Revisiting the stunning 1969 “La Piscine” directed by Jacques Deray or 2003’s “The Swimming Pool” directed by Francois Ozon and starring the inimitable Charlotte Rampling; this version unfortunately does not have the energy and potency of a “bigger splash”.
Androgynously elegant Tilda Swinton plays “Marianne Lane” a rock star at the “Prince” level recuperating from throat surgery on the Sicilian island of Pantelleria with boyfriend “Paul” (Matthias Schoenaerts in a subtle, sorrowful performance); when ex-boyfriend “Harry” (a well-toned Ralph Fiennes) and his daughter “Penelope” (droll Dakota Johnson) surprise the tightly, erotically connected couple.
Director Luca Guadagnino (“I Am Love”, classic favorite of mine) captures the luscious, sensual appeal of sizzling, sun-poached days, dusty, wind-fractured moments, and at its core a swimming pool, a harbinger of what is to come. The soundtrack, featuring “The Rolling Stones”, “Robert Mitchum”, “Chrisma” is sensational and adds scintillating volumes to the narrative.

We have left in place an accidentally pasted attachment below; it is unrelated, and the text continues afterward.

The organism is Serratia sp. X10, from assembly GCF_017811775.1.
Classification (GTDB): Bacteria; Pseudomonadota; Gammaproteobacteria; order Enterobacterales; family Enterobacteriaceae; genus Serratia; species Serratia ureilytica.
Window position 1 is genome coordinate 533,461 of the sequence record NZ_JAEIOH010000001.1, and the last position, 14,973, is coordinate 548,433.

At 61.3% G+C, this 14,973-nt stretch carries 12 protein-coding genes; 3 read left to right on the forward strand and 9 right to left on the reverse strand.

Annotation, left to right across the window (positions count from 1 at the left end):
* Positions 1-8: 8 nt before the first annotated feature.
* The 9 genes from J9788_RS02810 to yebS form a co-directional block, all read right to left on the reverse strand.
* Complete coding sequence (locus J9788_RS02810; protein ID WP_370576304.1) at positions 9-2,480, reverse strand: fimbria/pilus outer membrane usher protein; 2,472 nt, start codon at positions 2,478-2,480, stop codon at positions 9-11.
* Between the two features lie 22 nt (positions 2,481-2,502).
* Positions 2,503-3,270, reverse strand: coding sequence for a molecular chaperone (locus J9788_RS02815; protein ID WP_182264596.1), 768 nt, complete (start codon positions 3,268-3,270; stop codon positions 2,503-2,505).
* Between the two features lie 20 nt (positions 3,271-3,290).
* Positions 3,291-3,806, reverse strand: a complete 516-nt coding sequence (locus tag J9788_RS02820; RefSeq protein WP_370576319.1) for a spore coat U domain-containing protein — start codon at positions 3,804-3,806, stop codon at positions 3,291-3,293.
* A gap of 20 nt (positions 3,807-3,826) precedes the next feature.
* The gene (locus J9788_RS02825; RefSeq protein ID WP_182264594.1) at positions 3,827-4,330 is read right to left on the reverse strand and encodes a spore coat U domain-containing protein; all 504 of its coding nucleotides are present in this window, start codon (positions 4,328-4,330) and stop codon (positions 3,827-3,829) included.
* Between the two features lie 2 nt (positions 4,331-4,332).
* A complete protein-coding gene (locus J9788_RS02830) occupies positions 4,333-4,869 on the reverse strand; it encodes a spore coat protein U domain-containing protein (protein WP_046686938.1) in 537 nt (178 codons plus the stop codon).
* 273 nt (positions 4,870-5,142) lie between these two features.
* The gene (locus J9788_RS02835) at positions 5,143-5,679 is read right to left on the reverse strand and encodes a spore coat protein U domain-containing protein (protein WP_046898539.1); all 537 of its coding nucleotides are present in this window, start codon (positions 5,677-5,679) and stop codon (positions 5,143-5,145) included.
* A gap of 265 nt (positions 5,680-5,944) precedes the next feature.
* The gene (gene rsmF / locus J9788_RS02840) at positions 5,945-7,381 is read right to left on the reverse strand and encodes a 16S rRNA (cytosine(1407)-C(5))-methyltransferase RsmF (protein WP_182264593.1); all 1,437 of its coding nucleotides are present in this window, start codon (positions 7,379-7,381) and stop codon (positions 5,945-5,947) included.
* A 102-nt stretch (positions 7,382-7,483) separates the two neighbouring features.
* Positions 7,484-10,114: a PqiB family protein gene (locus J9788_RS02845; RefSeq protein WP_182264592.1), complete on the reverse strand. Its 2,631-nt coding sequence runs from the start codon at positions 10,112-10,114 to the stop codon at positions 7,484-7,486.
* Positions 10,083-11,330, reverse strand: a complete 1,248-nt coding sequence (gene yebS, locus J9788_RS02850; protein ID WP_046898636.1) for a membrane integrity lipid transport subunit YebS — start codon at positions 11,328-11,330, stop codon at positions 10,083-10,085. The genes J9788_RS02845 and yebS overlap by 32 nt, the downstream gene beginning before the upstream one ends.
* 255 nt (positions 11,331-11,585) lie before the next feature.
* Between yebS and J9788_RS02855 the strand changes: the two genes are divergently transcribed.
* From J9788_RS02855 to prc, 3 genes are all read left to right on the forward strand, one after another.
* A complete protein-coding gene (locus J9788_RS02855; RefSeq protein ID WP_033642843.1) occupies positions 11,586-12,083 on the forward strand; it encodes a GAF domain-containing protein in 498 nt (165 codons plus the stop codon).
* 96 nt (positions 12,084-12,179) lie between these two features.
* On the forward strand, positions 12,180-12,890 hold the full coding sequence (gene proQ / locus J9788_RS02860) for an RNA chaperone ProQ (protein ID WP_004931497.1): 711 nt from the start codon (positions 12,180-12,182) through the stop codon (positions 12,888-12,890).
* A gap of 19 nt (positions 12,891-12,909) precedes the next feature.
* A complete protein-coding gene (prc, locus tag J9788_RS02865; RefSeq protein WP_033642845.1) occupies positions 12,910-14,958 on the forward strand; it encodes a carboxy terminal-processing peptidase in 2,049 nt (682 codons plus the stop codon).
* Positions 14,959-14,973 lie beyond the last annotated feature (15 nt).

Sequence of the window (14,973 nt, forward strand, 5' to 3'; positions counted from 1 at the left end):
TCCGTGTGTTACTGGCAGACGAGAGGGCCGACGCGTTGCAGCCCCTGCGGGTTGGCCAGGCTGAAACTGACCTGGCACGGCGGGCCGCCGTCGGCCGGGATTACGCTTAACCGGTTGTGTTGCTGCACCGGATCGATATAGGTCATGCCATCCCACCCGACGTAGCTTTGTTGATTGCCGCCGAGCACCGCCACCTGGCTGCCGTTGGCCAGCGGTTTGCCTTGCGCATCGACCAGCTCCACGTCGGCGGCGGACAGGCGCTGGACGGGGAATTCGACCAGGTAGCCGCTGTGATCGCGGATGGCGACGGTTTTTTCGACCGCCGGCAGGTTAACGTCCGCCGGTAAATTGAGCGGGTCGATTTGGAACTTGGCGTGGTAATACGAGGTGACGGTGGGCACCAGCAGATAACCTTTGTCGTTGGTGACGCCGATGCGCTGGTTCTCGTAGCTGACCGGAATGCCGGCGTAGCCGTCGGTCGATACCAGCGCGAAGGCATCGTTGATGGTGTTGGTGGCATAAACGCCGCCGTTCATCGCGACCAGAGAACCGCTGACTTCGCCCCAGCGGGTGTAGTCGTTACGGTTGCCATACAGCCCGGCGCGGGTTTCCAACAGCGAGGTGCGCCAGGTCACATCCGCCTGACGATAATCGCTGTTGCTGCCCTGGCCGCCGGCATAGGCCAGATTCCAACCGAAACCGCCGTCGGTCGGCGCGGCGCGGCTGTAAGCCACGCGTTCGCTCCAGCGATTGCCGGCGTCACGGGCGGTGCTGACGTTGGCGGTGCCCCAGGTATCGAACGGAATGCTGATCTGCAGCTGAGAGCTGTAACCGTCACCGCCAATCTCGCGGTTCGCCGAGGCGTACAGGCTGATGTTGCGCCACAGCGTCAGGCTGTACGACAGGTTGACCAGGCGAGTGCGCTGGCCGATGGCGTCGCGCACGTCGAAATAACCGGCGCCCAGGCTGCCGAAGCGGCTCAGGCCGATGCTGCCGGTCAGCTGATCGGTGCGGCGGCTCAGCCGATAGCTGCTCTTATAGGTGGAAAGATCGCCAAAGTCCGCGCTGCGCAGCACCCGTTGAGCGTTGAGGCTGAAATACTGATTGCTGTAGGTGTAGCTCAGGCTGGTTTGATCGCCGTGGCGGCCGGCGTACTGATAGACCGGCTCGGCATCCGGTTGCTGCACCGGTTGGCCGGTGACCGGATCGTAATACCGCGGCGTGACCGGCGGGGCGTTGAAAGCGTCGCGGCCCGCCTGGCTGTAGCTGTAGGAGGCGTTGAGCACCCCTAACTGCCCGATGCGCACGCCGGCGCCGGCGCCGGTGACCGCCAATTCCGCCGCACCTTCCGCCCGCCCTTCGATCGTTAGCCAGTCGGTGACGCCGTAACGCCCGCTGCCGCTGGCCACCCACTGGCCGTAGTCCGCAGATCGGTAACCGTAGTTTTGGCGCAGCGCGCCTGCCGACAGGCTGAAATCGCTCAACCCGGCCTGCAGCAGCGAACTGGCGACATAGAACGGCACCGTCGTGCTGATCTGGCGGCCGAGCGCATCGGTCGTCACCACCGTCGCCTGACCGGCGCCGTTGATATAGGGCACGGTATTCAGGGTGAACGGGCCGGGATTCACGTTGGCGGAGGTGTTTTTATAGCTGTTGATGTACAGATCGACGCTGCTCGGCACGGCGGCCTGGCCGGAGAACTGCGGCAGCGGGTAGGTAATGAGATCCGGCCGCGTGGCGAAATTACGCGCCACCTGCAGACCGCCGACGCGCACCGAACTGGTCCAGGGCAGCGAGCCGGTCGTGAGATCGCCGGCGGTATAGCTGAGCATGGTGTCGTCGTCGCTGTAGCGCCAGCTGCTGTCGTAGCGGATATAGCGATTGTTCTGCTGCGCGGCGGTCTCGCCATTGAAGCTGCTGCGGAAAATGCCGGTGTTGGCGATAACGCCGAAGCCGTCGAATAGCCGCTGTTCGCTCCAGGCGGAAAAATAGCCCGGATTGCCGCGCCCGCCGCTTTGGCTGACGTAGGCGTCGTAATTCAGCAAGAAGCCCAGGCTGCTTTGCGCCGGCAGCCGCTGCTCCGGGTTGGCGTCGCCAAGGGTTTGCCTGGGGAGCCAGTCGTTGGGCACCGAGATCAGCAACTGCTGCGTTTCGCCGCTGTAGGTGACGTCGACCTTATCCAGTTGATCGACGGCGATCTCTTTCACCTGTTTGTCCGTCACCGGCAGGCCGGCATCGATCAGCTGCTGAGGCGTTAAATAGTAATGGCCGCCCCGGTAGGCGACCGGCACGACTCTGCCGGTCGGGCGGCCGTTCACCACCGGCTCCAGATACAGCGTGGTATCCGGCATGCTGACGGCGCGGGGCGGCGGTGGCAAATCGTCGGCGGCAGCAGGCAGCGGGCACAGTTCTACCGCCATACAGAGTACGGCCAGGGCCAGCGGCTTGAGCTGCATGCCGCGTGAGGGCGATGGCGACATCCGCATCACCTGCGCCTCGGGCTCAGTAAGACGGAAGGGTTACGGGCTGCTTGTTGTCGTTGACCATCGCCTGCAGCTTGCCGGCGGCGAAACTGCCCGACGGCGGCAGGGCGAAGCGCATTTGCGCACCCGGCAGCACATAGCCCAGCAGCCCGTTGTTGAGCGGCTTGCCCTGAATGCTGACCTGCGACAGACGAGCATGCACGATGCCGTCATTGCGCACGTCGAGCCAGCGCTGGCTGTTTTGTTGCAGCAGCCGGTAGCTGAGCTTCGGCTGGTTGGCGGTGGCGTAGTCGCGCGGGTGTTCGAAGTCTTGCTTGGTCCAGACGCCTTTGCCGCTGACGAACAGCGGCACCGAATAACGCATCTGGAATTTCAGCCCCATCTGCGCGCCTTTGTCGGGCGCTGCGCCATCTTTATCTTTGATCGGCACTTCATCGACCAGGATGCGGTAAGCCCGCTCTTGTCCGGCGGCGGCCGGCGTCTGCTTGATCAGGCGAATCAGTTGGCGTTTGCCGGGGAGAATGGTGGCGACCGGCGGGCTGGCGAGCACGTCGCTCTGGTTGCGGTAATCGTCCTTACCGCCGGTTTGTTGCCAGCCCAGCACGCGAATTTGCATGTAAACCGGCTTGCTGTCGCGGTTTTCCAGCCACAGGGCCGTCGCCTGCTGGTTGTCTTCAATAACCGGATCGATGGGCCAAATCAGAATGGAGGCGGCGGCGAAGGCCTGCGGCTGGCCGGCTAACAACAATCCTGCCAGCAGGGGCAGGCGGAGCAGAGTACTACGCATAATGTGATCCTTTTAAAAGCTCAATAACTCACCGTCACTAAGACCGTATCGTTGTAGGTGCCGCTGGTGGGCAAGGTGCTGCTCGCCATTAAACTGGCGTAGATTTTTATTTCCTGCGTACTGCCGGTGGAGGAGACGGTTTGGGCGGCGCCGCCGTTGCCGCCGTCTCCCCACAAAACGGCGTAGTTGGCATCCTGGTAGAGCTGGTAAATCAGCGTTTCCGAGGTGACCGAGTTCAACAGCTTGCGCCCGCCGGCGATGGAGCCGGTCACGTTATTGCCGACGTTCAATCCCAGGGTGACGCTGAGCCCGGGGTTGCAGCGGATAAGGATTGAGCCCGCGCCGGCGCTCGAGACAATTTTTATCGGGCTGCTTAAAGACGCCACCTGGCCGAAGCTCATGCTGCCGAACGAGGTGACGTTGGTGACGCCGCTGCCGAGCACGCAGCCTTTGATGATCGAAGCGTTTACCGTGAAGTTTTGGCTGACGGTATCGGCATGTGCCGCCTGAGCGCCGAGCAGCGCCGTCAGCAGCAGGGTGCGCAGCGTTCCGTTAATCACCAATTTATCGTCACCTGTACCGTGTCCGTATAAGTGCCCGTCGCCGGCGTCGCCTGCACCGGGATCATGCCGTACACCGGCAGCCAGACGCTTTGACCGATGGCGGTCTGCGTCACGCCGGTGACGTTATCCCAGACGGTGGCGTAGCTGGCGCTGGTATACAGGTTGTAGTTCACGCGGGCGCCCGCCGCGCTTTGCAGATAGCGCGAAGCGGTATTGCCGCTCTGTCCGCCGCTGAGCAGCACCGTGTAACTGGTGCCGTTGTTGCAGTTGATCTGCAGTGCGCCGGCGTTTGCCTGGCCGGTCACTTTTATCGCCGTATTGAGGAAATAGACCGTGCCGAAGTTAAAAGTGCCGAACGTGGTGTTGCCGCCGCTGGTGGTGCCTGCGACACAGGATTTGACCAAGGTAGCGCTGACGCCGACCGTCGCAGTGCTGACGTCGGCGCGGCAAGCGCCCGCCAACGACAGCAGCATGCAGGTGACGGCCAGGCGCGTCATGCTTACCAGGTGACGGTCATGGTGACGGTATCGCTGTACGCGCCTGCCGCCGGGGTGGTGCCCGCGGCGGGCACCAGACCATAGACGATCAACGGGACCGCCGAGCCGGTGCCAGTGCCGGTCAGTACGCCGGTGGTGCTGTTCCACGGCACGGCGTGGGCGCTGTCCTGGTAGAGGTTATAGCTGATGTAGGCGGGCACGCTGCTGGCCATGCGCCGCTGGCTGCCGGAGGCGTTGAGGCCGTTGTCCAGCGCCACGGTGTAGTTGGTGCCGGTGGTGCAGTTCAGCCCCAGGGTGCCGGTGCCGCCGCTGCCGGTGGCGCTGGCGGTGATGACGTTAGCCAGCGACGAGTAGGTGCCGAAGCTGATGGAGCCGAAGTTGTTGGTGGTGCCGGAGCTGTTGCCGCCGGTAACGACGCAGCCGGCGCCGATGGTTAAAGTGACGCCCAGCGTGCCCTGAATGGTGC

Pungent ingredients of jealousy, insecurity, lust (symbolized by the snake, ultimate metaphor for the demise of the “Garden of Eden”) all meticulously woven by Guadagnino into the predictable scenario.
Harry’s manufactured ebullience morphs into annoyance; Marianne’s silence lends solid credibility to “A Bigger Splash”; Paul’s choices are enigmatic; Penelope lacks the magnetic allure of a destructive femme fatale.
Beautiful to view, musically enchanting, powerfully portrayed; sadly, bereft of the electricity needed for greatness.
Not a reply, Penelope; a question as to “Money Monster”? Any comments on this one?
Not sure what you are referring to. Did write a review of “A Bigger Splash”. Thanks, P>
Reviewed and disliked “Money Monster”. Totally unrealistic. P
Excellent review of Big Splash. I though Ralph Fiennes performance was superb. The music, as you said was one of the best parts of the film. Tilda Swinton lacks the mysteriousness of Charlotte Rampling, although her performance was excellent too.
Thought you’d like it more than I. Thanks, P.